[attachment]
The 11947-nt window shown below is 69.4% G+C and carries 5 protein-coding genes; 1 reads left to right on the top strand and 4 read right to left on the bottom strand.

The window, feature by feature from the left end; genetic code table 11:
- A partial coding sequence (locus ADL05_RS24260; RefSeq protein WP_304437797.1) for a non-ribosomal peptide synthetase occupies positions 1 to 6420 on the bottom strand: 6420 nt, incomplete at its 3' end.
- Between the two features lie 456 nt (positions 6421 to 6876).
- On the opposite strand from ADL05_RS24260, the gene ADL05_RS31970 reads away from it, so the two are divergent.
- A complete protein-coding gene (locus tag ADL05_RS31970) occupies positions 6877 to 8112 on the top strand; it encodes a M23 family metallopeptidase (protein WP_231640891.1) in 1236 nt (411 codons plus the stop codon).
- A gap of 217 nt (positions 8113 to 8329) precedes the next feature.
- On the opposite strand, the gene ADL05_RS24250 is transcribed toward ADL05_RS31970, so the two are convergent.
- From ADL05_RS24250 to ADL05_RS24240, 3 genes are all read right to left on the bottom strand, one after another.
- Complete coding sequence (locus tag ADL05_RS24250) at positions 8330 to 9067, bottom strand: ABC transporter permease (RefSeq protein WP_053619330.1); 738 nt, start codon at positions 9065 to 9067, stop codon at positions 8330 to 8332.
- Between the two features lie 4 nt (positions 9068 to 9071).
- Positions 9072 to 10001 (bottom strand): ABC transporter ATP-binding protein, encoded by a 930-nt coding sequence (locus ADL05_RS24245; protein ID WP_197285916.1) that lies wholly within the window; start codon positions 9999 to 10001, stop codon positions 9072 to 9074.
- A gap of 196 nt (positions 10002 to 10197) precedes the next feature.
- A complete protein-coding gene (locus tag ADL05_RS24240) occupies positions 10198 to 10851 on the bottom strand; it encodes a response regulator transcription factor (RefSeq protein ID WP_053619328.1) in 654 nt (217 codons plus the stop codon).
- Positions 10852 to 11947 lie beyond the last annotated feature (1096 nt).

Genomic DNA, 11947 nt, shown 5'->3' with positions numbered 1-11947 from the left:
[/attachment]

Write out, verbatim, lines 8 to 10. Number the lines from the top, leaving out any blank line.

- On the opposite strand, the gene ADL05_RS24250 is transcribed toward ADL05_RS31970, so the two are convergent.
- From ADL05_RS24250 to ADL05_RS24240, 3 genes are all read right to left on the bottom strand, one after another.
- Complete coding sequence (locus tag ADL05_RS24250) at positions 8330 to 9067, bottom strand: ABC transporter permease (RefSeq protein WP_053619330.1); 738 nt, start codon at positions 9065 to 9067, stop codon at positions 8330 to 8332.